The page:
This was a wonderful trip for me, I had been ill most of the whole year, being able to enter the Mission Home on the appointed date through faith, fasting and prayer and receiving a healing which was very evident. The boat trip offered much time to rest and recuperate and all the wonderful fresh air and sunshine needed. We were 21 days on this voyage. We visited the Island of Oahu, Hawaii, Honolulu, the Mission Home, Chapel, and Temple touring the Island in the one day that we were stopped there. Next we visited Fiji and toured that island. We landed at Auckland 13 Nov. 1952, went to the Mission Home and found the Mission Pres. visiting one of the islands of the Mission. We waited in Auckland nearly a week for him to return, when he assigned us to the Whangarei District. We labored in Whangarei for twelve months then were transferred to the Wellington District 12 Nov. 1953. Here we labored at Porirua and vicinity for 18 months. We gained permission the last week of our time to visit South Island for a few days. Crossed the channel from Wellington to Picton, stayed over night at Nelson then took overland bus to Christchurch next day. We visited our nephew, Elder Harvey W. Tanner and stayed over night. Took the Maori, a beautiful boat the third night back to
Wellington, where we arrived on Sunday morning. Went to Wellington Sunday School then to our Porirua chapel service in the evening. There we said farewell to our beloved members and contacts and left our field of labor Wednesday, June 1st, 1955. Arrived in Auckland again the next morning, June 2nd. Had the weekend in Auckland and boarded the boat June 6 for home. Arrived in San Francisco 23 June and in Salt Lake City the morning of June 25th. Our family was all at the station to meet us and it was a great thrill. Our children, grandchildren and my Father and family all all my living brothers and sisters. Each of our daughters had a little new grandchild for us to see four the first time.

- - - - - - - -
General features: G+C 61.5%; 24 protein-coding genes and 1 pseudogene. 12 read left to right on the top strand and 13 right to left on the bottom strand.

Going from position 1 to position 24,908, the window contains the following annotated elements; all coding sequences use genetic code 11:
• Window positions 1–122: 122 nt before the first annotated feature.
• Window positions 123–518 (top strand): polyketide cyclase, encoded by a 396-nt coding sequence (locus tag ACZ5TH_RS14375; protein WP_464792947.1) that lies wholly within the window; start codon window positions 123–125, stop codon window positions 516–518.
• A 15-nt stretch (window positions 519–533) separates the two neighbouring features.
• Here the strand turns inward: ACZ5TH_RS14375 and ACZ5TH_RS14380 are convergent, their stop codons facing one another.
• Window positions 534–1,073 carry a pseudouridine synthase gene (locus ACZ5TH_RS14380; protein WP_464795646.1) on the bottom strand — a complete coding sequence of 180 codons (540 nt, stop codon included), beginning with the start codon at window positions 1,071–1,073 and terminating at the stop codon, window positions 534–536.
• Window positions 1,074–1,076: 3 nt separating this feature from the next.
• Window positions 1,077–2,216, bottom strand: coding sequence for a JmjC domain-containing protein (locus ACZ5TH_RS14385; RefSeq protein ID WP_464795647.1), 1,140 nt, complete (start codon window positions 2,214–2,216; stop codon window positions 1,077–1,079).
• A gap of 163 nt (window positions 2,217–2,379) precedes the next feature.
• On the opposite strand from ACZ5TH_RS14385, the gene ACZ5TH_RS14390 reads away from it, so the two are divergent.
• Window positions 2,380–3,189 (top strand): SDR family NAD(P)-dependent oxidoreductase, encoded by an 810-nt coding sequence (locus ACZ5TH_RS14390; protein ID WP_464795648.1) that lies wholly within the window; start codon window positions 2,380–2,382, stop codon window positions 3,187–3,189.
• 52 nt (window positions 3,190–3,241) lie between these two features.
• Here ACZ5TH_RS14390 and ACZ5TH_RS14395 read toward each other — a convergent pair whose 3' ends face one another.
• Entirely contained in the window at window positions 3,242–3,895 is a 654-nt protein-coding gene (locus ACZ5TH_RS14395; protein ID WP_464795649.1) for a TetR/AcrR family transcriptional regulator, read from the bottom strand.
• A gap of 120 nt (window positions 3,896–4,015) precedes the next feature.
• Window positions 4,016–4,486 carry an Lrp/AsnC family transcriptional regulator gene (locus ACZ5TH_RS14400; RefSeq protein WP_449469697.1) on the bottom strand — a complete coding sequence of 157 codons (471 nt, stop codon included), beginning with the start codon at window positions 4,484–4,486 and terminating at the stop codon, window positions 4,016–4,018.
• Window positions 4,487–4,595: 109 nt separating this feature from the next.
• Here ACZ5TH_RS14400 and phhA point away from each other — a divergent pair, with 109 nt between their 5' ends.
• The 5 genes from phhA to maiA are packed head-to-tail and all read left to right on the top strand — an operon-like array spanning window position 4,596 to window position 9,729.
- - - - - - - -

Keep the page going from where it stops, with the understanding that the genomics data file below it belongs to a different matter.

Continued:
We were asked to report to our Stake High Council about the 30th of July and a few days later were handed a written invitation to me with the High Council again in their room at the Stake Center. To our surprise they asked us to accept another Stake Mission, which we did and were set apart that night along with several other couples. I was set apart by President Teerlink. Aug. 1955. We were released from this, our second Stake Mission, this time in the Wells Stake, 6 Aug. 1957, by President John Earl Horton.
I was called into the Whittier Ward Sunday School as assistant Enlistment Director the Summer of 1956 where I also acted as a substitute teacher for one year. August 1957 I was called by President Greene of the Wells Stake Presidency to attend a Genealogical Research Class held each Tuesday night at Pres. Teerlink's, under the leadership of Sister Mary Teerlink. When that was completed I was selected and set apart to be on the teaching staff of the Wells Stake Gen. Committee, and also on the Gen. Committee of the Whittier Ward. I taught a class in Basic Research Vol. 1 through 1958-1959, following Basic Research Vol. 1 with Vol. 11. Again in September 1960 I was asked to teach another class likewise.
I am working every day at the Temple, as one of the Secretaries to the President's Office, and giving out the keys to the Sisters, as they go through the Temple. Monday nights I type names for the dead on the men's side for the two evening companies.
I was given a typist recorders position March 1938 and except for the 31 months spent on our Mission to New Zealand, have been employed at the Temple practically ever since. It being 25 Sep. 1960 that I now close this record for the present.
I wish to say that there is nothing like living within the standards of the Church of Jesus Christ of Latter-day saints. I have a personal testimony of the truth and know that this is the only Church that has the fullness of the gospel and that through the instrumentality of the beloved Prophet, Joseph Smith, it was revealed again to earth in the latter days. I know that Jesus is the Christ, the Son of the living God and that the Holy Ghost is the third member in the Godhead, who is the spirit by which power we can know these things.